Japan needs more hotels, especially if the government wants to have 20 million tourists a year by 2020. The 2020 Olympics are an incentive but that it is only a part of it. The build-up for the Olympics is very important, especially from 2018 on. I see a huge opportunity for more hotels and more brands. In Tokyo, we’d like to have more Holiday Inns and ANA Crowne Plazas. I hope one day we can get the Hotel Indigo brand into Japan, too. It’s popular in London and Shanghai and we think it would do very well in Japan.

How is the MICE (Meetings, Incentives, Conventions, Events) business?

It’s doing much better in Japan than it used to. Japan can offer rates comparable to Singapore, Hong Kong or Bali, and we’re seeing a big surge in Tokyo and Osaka. The weaker yen has helped … it makes it advantageous to book a big conference well in advance.

What is your group’s policy on empowering women?

When I started last January, my mission was to have at least one female GM … and we now do, at the ANA Crowne Plaza in Toyama. Next year, I’m hoping there will be three. We get a lot of job applications from women and we want them to be in senior positions.

Are you a hands-on CEO?

During my first year, I have been actively involved in the hotels. From now on, I hope to take a slightly more backward step and focus on our people, succession planning, loyalty guest programs, as well as food and beverages.

Do you miss being a GM?

Every day. I love my current job but when I was a GM and I needed to be inspired, I would leave my office and walk around the hotel and always see somebody doing something positive or greeting guests. That gives you the energy to go back to your office and continue you with your work.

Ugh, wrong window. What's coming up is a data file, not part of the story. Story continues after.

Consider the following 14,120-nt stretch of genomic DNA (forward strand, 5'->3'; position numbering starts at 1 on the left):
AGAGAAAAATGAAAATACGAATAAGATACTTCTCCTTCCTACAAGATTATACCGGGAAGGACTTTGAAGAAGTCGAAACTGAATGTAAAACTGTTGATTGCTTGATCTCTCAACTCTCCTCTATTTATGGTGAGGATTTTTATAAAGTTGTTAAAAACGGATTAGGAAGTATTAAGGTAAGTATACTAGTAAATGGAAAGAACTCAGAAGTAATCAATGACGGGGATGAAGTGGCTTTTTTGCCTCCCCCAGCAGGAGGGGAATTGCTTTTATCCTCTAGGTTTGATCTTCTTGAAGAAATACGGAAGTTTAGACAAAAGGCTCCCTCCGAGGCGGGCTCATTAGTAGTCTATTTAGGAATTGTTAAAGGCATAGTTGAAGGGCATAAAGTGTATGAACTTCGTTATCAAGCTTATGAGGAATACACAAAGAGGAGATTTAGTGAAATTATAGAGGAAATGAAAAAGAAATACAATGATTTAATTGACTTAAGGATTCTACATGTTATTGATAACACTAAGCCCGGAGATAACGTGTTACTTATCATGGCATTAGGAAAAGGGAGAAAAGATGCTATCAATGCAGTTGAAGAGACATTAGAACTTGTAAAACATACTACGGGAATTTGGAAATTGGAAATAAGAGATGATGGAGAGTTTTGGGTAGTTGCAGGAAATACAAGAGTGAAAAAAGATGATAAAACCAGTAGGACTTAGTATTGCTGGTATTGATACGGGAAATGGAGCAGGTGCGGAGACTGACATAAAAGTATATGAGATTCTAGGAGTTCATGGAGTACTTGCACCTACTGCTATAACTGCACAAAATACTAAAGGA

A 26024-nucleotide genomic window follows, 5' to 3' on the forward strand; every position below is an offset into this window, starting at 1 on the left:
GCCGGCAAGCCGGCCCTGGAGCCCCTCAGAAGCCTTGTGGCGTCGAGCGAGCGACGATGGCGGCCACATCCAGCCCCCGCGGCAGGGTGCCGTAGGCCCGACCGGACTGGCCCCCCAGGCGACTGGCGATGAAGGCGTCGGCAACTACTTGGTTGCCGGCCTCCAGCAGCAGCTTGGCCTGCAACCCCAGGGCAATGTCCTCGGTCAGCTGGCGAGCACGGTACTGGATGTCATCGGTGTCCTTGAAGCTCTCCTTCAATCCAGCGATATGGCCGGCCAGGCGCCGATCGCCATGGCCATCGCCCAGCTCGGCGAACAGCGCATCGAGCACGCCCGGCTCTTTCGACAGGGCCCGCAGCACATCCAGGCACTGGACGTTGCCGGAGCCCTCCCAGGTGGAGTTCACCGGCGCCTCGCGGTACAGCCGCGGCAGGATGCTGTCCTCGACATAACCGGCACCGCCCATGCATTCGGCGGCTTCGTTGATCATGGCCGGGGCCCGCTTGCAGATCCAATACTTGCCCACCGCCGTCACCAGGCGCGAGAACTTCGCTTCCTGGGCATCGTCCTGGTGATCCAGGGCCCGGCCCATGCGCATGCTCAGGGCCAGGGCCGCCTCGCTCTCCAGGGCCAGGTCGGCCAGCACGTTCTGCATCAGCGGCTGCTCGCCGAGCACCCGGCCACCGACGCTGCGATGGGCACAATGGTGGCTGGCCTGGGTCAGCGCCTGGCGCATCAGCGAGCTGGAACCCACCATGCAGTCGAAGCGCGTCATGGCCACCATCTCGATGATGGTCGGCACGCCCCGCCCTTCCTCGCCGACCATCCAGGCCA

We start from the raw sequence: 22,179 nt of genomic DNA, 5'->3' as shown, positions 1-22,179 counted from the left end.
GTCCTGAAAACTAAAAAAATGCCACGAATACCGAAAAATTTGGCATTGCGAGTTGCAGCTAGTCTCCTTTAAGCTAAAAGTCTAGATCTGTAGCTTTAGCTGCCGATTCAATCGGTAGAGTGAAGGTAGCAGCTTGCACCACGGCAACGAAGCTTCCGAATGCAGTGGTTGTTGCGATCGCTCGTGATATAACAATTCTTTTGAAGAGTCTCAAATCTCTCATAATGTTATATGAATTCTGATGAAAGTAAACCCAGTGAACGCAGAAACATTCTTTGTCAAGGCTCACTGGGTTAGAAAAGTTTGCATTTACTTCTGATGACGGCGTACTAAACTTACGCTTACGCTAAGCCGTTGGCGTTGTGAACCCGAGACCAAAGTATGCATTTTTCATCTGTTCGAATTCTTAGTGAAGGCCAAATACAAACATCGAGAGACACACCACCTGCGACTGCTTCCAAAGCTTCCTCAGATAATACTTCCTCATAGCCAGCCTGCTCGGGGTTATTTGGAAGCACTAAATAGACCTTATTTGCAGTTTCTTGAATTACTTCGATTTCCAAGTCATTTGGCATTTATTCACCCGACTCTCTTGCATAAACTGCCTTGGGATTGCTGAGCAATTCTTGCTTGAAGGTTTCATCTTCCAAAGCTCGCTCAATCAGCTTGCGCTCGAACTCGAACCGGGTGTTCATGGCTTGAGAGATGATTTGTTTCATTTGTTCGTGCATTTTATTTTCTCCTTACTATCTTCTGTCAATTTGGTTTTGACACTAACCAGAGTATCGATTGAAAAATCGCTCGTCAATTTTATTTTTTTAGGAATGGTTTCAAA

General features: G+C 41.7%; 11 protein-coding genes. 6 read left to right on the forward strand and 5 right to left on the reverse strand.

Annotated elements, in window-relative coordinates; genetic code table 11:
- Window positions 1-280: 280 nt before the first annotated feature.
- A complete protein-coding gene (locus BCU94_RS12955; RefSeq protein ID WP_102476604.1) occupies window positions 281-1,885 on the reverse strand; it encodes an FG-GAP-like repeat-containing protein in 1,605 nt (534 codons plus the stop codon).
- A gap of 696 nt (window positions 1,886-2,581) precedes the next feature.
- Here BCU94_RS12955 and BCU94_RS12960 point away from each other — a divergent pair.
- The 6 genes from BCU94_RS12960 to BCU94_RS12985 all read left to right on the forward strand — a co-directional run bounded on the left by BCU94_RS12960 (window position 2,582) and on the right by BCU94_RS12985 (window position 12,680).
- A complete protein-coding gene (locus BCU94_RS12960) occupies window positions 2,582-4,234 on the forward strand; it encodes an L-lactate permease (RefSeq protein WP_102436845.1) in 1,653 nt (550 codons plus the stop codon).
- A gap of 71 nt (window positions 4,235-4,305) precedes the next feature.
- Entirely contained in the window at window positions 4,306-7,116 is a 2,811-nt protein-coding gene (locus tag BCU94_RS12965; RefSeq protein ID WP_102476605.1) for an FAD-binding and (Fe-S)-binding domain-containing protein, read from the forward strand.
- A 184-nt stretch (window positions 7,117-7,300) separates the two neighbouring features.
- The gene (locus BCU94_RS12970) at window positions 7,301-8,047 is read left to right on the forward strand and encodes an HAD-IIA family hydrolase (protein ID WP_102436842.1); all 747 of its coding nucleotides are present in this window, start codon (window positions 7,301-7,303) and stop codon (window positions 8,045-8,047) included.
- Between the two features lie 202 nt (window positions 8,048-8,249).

How often do you visit hotels?

Every a week. On some trips, I may visit three hotels a day in Okinawa or Sapporo. This year I have been on 50 flights.

How do you like to relax?

I like to play golf and have two young daughters to keep me busy.

© Japan Today

©2024 GPlusMedia Inc.

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When I started last January, my mission was to have at least one female GM … and we now do,

One out of 32! And this is an international company. If he had that ratio in most western countries, he'd be in big trouble with HR. Japan still has a long way to go.

-5 ( +2 / -7 )

Weaker yen? I have been watching it all year and from my perspective, the yen hasn't gotten any cheaper. The US dollar has gotten expensive, though.

0 ( +0 / -0 )

@jerseyboy. There is too much PC bull about quotas for reasons of gender or race. As long as the best person for the job is hired for me it is irrelevant whether they are male, female or other.

0 ( +0 / -0 )